Can Not Knowing Enhance Communication?
Socrates once said, "The only true wisdom is knowing you know nothing." He understood that wisdom comes from starting with nothing and permitting everything to come in.
So I started to think what are the mind states that sales people should demonstrate with their customers that promote being open to everything and closed to nothing; open-mindedness, ( not knowing), inquisitiveness, curiosity, being non-judgment, trustworthiness, etc.
So much has been written about so many of these with very little about the first one ( being totally open-minded) not knowing. Then I found a great book by David Jensen author of "Selling With Service and Soul." He had a very thought-provoking and counter-intuitive philosophy about the strategy of confusion to enhance communication.
"Have confusion as an objective. Learn how to be confused. Confusion is a state of learning. If you look if you think you already know the answer, you aren't open to learning. If you're confused you will see knowledge," says David Jensen.
This concept reminds of my favorite uncle growing up who was a vey successful business owner. He was the archetype of someone who does not know. He was dumb as a fox. Dumb in the sense that he was not projecting the superior posture of having the upper hand and knowing everything. Because of his perpetual state of not knowing it put his customers at ease and made them feel comfortable with him. His unassuming, nurturing and non-threatening position allowed him to get maximum sensitive and important information.
Not knowing allows you to really understand your customer's unique point of view. Customers do not care how much you know until they know how much you care. Being in a state of wonder allows you to enhance trust and have an open flow of information. "Your mind is a sponge, searching for more information in order to give you new awareness. To learn what your customer wants, you must do more than listen; you must be in a state of wonder. What your customer says must not go into the section of something you know, but into the section of what you don't know, but want to find out. Confusion does not come naturally; you must make it into a conscious undertaking. With confusion as your objective you have the power to stop judging information and enjoy its possibilities," said David Jensen
The beauty of not knowing is you are in a constant state of inquiry. When you do not know you are filled with curiosity and that state will enhance knowledge intake. As Larry Leissner said, "If confusion is the first step to knowledge I must be a genius." Not knowing demands productive engagement with customers to get to the truth. "Unfortunately, most sales people accept information if it only confirms what they know. They generalize, distort, and delete new information until it confirms their preconceptions. Customers reject these type of self-serving salespeople, because by their actions, they reject their customers," says David Jensen. Not knowing allows sales people to connect with customers by first seeking to understand before being understood.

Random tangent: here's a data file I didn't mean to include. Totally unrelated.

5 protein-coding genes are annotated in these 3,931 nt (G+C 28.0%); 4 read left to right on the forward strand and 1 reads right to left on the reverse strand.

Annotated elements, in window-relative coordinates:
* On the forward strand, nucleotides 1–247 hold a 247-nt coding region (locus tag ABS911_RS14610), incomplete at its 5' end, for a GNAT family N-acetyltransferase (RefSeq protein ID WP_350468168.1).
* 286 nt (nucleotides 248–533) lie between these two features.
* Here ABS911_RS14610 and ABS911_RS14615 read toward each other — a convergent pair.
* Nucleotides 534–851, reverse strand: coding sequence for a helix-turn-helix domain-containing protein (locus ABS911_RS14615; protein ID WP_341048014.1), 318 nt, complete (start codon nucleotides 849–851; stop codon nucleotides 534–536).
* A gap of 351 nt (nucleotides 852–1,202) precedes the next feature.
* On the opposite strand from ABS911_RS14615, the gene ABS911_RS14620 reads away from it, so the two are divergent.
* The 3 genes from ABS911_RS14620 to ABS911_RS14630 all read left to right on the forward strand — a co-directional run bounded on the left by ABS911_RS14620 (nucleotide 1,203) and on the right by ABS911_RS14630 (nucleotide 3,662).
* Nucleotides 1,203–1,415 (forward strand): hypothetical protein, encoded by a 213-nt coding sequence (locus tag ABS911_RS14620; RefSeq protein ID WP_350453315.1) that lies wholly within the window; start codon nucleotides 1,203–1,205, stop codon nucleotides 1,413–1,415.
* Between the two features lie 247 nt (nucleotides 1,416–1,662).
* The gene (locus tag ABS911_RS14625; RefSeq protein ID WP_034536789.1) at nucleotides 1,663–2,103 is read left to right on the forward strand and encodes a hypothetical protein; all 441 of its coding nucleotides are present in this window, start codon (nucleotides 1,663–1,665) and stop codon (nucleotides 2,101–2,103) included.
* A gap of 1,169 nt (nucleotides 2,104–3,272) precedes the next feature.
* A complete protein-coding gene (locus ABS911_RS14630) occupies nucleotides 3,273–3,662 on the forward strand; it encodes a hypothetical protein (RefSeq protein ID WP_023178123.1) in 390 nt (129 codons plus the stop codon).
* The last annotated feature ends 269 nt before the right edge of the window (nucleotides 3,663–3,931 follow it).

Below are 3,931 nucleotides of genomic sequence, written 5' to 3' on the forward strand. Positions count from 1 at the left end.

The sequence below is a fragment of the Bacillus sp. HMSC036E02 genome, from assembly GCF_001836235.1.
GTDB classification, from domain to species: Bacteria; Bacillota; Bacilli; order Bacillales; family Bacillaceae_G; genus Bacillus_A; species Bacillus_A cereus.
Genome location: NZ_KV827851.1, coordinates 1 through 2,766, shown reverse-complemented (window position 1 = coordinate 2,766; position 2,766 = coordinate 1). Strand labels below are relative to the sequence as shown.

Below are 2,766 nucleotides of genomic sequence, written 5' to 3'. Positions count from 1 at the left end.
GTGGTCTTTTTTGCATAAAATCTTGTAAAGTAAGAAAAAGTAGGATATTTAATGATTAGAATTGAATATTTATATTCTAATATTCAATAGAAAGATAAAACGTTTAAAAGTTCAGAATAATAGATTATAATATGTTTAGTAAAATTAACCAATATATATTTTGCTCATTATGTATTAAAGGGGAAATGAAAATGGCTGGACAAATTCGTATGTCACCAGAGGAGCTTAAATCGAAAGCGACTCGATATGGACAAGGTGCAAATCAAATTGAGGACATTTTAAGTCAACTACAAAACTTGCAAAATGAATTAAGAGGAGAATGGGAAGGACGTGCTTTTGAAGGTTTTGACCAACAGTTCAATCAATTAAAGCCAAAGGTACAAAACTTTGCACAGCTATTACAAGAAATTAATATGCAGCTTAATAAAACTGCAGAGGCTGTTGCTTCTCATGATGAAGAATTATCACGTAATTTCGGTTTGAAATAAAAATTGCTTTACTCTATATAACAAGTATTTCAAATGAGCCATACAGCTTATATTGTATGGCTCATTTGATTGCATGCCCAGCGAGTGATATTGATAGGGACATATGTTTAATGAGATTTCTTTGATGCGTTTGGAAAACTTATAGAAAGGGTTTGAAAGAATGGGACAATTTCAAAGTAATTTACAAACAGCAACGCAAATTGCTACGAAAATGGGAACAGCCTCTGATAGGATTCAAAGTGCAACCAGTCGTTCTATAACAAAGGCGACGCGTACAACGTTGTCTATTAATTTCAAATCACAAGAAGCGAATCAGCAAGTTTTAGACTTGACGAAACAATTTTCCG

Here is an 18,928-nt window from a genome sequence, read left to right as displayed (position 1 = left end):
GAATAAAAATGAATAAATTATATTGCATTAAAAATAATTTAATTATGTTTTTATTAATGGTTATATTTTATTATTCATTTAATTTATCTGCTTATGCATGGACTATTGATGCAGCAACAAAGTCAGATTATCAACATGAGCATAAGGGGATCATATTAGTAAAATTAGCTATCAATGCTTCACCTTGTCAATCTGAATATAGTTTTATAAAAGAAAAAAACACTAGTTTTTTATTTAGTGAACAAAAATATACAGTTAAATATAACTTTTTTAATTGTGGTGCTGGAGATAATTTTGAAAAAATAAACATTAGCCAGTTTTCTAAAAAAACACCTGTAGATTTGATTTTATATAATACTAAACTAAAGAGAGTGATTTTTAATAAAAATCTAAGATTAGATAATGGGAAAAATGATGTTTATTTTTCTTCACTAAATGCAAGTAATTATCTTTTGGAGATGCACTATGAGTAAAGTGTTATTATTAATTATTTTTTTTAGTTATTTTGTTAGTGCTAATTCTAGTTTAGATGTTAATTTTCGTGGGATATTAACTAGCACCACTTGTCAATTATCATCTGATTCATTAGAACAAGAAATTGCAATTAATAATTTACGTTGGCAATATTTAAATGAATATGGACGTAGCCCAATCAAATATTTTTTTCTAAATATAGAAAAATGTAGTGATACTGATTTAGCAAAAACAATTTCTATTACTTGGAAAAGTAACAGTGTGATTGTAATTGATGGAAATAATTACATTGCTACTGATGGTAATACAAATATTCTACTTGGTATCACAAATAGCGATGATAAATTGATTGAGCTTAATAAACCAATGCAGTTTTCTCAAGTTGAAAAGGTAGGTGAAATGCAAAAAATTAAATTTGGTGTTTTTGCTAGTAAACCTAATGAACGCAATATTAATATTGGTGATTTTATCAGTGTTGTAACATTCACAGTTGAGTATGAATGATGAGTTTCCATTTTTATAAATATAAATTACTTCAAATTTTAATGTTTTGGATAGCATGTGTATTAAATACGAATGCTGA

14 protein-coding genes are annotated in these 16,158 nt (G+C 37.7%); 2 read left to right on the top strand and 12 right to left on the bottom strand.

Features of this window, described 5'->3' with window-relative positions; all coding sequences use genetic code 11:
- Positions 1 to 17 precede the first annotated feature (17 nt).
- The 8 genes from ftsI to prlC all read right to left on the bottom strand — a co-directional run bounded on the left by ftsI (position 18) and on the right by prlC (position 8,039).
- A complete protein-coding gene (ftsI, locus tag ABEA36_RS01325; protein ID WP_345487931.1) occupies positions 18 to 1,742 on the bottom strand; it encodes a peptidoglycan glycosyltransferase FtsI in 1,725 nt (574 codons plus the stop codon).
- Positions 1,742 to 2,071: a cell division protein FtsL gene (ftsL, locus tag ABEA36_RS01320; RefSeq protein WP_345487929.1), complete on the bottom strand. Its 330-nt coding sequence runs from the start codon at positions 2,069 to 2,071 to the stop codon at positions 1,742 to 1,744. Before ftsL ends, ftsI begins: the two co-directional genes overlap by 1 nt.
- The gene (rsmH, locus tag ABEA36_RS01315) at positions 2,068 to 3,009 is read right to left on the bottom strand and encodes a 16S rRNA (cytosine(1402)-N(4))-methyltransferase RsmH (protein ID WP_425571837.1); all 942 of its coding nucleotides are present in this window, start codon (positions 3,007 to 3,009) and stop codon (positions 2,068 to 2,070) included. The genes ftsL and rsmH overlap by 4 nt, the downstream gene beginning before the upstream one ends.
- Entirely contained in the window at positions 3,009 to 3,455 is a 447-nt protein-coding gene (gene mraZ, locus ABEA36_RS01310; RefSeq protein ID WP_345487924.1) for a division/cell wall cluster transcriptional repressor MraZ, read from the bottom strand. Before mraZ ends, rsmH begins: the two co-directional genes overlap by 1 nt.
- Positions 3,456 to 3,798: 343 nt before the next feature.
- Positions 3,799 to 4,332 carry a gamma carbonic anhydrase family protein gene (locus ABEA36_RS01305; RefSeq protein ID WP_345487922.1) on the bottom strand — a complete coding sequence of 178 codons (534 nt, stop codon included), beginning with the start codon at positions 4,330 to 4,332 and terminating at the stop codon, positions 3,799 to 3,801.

He goes on to say, "The best salespeople realize there is no bad news, only a confusing situation that must be analyzed and explored until new information opens up new choices. The best sales people work very hard to stay in a state of not knowing and they profit greatly." Sales people build trust and respect when they are not afraid to hear bad news, and when they ask questions that the customer is more interested in answering than the sales person is in hearing the answer. In other words, they are not afraid to ask potentially damaging questions to get to the truth of the customer's unique point of view.
Not knowing is not for the faint of heart. When one is in a state of learning it can be imposing because one gives up a sense of control. What most sales people do not realize is when you give up control you gain control. Moreover, for most traditional sales people asking risky questions, leaving their ego at home and putting all the focus intently on the customer can be daunting.
David Jensen sums it up very well when he addresses his detractors about being in a perpetual state of learning, "The concern is when you meet a new customer is that confidence and enthusiasm is more important than your customer's clarity. If you were in your customer's position, would you prefer a sales person who was open to everything you said and fully understood what you wanted, or one who thought he knew what you should do based on what he would do?" Not knowing honors your customer's ego by assuming you will never know their business as well as they do, and that you need their active participation in helping you help them.